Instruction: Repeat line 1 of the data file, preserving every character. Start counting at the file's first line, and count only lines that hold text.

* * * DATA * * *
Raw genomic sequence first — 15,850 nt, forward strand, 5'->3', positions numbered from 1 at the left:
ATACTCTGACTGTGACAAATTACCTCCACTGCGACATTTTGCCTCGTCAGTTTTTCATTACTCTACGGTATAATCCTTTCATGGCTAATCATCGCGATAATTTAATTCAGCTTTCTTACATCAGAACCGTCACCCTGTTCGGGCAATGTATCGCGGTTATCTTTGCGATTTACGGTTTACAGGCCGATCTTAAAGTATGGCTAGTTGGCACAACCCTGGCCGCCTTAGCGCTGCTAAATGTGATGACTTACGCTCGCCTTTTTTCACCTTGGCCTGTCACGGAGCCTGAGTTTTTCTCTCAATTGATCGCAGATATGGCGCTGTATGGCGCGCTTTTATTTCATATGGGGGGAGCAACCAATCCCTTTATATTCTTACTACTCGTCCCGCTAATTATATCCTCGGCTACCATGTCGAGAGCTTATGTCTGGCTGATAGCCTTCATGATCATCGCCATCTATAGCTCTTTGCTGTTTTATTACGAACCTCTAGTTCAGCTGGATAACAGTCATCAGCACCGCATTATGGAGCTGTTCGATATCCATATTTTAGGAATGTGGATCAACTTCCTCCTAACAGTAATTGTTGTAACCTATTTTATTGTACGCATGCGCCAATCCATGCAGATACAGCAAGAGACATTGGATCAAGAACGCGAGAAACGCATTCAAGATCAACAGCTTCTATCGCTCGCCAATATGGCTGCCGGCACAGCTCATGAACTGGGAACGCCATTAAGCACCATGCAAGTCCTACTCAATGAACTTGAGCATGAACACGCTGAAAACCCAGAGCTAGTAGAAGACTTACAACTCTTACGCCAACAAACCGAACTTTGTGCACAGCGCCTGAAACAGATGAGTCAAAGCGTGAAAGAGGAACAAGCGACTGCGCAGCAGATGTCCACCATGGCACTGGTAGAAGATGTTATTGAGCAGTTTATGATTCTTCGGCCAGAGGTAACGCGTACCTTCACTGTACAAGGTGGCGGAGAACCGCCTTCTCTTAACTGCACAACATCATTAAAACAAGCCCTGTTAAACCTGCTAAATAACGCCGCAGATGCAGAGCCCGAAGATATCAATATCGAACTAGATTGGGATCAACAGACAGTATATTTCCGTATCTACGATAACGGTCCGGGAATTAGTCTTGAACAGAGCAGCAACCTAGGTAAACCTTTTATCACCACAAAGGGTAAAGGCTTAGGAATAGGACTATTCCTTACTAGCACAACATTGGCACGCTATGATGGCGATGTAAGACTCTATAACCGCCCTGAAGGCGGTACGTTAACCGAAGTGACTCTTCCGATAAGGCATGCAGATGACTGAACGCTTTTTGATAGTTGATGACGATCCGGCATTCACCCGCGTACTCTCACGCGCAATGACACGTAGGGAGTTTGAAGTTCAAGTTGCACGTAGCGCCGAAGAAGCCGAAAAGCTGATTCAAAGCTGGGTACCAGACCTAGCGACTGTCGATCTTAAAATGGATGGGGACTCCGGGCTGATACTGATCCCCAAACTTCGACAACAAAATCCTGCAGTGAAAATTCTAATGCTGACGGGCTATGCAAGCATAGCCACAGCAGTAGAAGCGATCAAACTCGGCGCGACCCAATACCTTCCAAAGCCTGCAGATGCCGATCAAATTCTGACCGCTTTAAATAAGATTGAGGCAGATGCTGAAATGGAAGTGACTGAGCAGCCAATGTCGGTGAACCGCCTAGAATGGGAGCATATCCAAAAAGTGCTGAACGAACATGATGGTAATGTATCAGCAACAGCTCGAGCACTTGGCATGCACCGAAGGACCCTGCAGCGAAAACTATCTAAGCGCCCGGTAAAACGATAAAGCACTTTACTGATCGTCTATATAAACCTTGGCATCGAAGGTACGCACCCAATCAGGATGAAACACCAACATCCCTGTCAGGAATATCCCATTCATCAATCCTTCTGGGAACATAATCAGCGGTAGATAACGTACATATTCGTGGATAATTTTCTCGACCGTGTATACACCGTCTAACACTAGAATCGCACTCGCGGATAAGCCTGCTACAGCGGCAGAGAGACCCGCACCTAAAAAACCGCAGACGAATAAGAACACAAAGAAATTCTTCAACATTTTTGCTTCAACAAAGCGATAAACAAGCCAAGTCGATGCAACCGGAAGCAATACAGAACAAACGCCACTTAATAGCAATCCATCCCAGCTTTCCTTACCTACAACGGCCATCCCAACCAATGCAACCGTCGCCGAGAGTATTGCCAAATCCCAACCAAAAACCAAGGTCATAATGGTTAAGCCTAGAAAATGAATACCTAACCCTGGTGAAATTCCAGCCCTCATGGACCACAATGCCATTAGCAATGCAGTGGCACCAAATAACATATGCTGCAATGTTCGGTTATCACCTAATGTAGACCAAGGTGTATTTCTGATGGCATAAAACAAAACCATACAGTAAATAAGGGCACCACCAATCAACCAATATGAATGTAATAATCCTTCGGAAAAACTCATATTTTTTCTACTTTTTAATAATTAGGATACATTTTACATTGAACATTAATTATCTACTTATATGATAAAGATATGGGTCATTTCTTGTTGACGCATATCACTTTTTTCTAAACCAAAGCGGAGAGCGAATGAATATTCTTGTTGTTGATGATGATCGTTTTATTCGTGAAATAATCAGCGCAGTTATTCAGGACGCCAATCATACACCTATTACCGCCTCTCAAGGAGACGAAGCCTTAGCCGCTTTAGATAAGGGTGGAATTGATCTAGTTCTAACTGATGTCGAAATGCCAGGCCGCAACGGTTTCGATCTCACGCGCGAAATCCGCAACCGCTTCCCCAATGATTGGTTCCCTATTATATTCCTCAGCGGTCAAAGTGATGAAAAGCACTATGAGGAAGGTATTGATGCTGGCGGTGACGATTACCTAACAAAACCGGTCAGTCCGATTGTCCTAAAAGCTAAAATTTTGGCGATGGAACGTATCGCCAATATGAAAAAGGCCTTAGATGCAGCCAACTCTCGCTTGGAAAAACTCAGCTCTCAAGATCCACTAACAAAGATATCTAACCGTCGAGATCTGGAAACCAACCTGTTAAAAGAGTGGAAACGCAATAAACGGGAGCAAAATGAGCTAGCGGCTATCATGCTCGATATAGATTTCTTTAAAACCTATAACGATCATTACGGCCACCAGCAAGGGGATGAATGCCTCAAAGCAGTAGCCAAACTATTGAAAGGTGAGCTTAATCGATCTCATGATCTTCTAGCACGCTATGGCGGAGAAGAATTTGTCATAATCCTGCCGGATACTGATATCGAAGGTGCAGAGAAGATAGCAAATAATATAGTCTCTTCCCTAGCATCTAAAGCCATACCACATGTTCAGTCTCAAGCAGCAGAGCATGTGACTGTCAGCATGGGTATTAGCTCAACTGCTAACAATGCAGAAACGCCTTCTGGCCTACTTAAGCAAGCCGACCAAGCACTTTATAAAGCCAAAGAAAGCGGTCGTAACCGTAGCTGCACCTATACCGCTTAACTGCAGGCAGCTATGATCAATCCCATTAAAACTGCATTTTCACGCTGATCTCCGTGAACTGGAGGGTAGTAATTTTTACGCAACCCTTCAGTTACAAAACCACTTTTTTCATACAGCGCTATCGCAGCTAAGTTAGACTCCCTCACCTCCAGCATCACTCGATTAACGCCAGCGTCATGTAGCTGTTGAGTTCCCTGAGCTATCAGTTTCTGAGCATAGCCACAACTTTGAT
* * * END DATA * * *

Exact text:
Raw genomic sequence first — 15,850 nt, forward strand, 5'->3', positions numbered from 1 at the left: